ANN ARBOR — They had never met before, these two big-name football teams, so they invited 105,000 people to their coming- out party, lined up across a green-and-white dance floor, kicked off, and thus commenced in formal introductions.
Michigan, meet Maryland.
Maryland, meet Michigan.
Before you could do one verse of the hokey-pokey, Michigan was dancing with itself, center stage, and Maryland was calling Daddy for a ride home.
See ya later, Terps — is it Terps, Twerps, Terrorpins? — whatever, whoever, the pleasure was all Michigan’s. And the Wolverines waltzed off the field with a 20-0 victory and to the echo of an increasingly familiar refrain:
It’s our party and we’ll fly if we want to.
And, man, fly they did.
Twenty passes, 16 complete. More yards by air than by ground — and two, count ’em, two aerial touchdowns.
Yep. Stop blinking. For the Michigan offense, Ol’ Mighty Feet, has developed an arm, and has harpoooned three straight Top 20 opponents.
And the defense hasn’t given up a touchdown.
I hear a rumbling.
Like distant thunder. Do ya wanna dance?
Remember that this game was to be the last swamp in the jungle, that dangerous lineup of three straight non-conference opponents on Michigan’s schedule. All of them BIG NAMES.
Notre Dame had been here. Forget it. South Carolina had the Wolverines over for lunch. A massacre.
And now Maryland, a team some had tabbed national champion material in pre-season polls. You remember pre-season polls, don’t you? Those things Michigan was left out of completely?
Not after their defense swallowed Maryland in one juicy piece.
Not after quarterback Jim Harbaugh and tight end Eric Kattus connected six times — including two touchdowns — and proved the Wolverines’ Big Play needn’t always be a fumble recovery.
Not after Bo Schembechler laid down the ground rules for the third straight week: You come to our party, you dance to our music.
And it’s a slow dance. A slow, grinding dance that pulls you forward with offense and pushes you backward with defense and spins you round, round, until you suddenly find yourself in the fourth quarter down by 20 with no time left.
And if you try to get fresh — try to score? — well, slap, smack, baby. None of that ’round here.
Maryland tried that a few times Saturday. Went for fourth- and-four at Michigan’s 29.
Had third-and-goal on the Michigan 6.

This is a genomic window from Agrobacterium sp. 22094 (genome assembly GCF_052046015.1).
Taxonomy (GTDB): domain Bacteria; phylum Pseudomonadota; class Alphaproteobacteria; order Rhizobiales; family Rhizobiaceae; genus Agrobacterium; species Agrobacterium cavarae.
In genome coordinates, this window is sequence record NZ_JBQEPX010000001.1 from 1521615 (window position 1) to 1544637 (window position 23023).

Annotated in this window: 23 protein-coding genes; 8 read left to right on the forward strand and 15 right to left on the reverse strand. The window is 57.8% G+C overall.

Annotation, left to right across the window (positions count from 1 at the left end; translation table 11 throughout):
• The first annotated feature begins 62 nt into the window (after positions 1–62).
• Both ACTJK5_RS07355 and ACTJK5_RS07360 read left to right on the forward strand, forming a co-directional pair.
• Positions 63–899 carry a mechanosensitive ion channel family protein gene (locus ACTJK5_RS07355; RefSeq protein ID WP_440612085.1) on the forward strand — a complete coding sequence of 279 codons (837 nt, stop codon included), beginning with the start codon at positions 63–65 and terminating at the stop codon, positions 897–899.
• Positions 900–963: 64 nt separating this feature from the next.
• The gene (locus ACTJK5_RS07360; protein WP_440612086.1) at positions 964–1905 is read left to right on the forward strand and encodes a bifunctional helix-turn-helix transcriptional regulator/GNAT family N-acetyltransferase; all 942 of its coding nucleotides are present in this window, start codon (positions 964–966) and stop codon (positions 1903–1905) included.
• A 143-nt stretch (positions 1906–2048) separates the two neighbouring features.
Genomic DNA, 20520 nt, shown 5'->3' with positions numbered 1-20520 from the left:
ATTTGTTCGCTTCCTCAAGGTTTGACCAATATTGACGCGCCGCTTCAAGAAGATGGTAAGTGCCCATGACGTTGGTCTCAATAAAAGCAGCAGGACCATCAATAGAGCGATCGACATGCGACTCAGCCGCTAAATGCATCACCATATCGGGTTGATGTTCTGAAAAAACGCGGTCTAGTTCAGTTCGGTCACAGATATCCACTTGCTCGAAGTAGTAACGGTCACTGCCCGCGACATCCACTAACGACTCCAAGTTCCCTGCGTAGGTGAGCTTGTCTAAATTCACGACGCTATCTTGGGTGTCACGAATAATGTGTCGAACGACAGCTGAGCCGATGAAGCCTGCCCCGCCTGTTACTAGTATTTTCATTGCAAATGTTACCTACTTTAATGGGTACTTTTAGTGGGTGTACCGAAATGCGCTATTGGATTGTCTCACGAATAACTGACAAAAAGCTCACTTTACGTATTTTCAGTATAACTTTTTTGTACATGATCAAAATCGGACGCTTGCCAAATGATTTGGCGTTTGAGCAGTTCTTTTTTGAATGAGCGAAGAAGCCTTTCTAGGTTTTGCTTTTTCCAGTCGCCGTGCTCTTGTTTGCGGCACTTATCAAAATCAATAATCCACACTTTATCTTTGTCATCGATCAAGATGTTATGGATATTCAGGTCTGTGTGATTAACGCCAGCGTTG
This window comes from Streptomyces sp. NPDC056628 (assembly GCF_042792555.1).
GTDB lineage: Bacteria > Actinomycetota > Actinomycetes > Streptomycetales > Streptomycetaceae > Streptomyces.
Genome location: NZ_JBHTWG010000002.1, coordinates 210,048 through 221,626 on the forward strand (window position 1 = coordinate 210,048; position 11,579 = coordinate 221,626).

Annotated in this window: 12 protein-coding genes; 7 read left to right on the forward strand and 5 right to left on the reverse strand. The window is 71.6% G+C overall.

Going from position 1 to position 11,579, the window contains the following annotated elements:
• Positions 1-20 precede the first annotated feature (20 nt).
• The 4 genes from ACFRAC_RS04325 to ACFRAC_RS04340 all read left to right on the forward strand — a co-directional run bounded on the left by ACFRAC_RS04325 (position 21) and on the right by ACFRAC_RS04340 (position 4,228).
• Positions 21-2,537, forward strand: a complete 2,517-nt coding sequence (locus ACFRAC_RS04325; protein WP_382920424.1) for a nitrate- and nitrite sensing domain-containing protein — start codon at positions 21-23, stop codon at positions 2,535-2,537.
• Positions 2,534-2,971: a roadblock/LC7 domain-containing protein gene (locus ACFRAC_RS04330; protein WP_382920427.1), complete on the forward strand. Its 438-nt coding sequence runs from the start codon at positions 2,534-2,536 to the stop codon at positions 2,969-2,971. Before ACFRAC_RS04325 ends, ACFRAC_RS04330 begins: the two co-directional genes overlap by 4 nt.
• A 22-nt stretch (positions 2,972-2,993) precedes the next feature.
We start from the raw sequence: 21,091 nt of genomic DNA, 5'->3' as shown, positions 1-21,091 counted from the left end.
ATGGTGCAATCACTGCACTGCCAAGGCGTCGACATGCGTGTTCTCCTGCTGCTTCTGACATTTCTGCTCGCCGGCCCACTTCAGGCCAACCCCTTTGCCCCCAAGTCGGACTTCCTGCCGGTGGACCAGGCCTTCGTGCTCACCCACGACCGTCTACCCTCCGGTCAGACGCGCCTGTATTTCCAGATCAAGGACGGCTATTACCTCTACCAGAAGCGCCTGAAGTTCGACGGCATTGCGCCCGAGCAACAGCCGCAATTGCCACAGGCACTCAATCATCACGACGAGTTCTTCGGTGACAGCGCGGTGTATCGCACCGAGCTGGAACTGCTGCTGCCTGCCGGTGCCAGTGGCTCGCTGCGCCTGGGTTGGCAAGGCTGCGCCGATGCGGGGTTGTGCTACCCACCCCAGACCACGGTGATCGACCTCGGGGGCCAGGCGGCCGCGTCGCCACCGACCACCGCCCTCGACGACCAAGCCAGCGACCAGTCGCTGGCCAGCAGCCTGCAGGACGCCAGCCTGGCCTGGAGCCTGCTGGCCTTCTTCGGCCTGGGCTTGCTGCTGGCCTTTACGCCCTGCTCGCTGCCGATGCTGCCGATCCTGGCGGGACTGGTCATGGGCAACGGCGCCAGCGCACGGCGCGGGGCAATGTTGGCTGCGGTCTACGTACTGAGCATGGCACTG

Even tried a last-minute snap 11 yards from the Michigan end zone.
Nope. Shut out. Shut down. Shut up.
That makes the composite score this season Michigan 74, Opponents 15.
“We got beat,” said Maryland coach Bobby Ross, “by a very good football team.”
I hear a rumbling.
Like an engine on a midnight highway. So now we know, Bo
The jerseys get familiar from this point on. Big Ten rivals, some of them much weaker than the corpses already behind Michigan.
Which means Wolverines fans must be dancing on their ceilings. For not only has the team won three straight, it’s gotten better as it’s gone along. Gave up 12 points to Notre Dame, three points to South Carolina, zip to Maryland.
What should it do Saturday against Wisconsin? Keep score in minus-zero?
All this from a team that went 6-6 last year, and was cast in gloomy colors for 1985.
At a pre-season breakfast last month, Schembechler was asked about the wisdom of playing three such tough non-conference games as these. He was prepared with an answer.
“You know,” he said, “a lot of teams try to pad their early schedule with weak non-conference teams. That way they start out 3-0, go .500 in the conference, and get invited to some bowl.”
He paused to belly up to his next sentence, raising his voice several decibels.
“Well, gentlemen, I guarantee you after our first three games, we may not be undefeated, but we’ll know what kind of football team we have.”
Now they know. And others are finding out.
Last week, a well-known TV analyst predicted Michigan would end up — hold your breath — vying for the national championship this winter.
And in the press box here Saturday, there were whispers again.
I hear a rumbling.
Like a drum from a distant camp fire.
And it’s getting louder.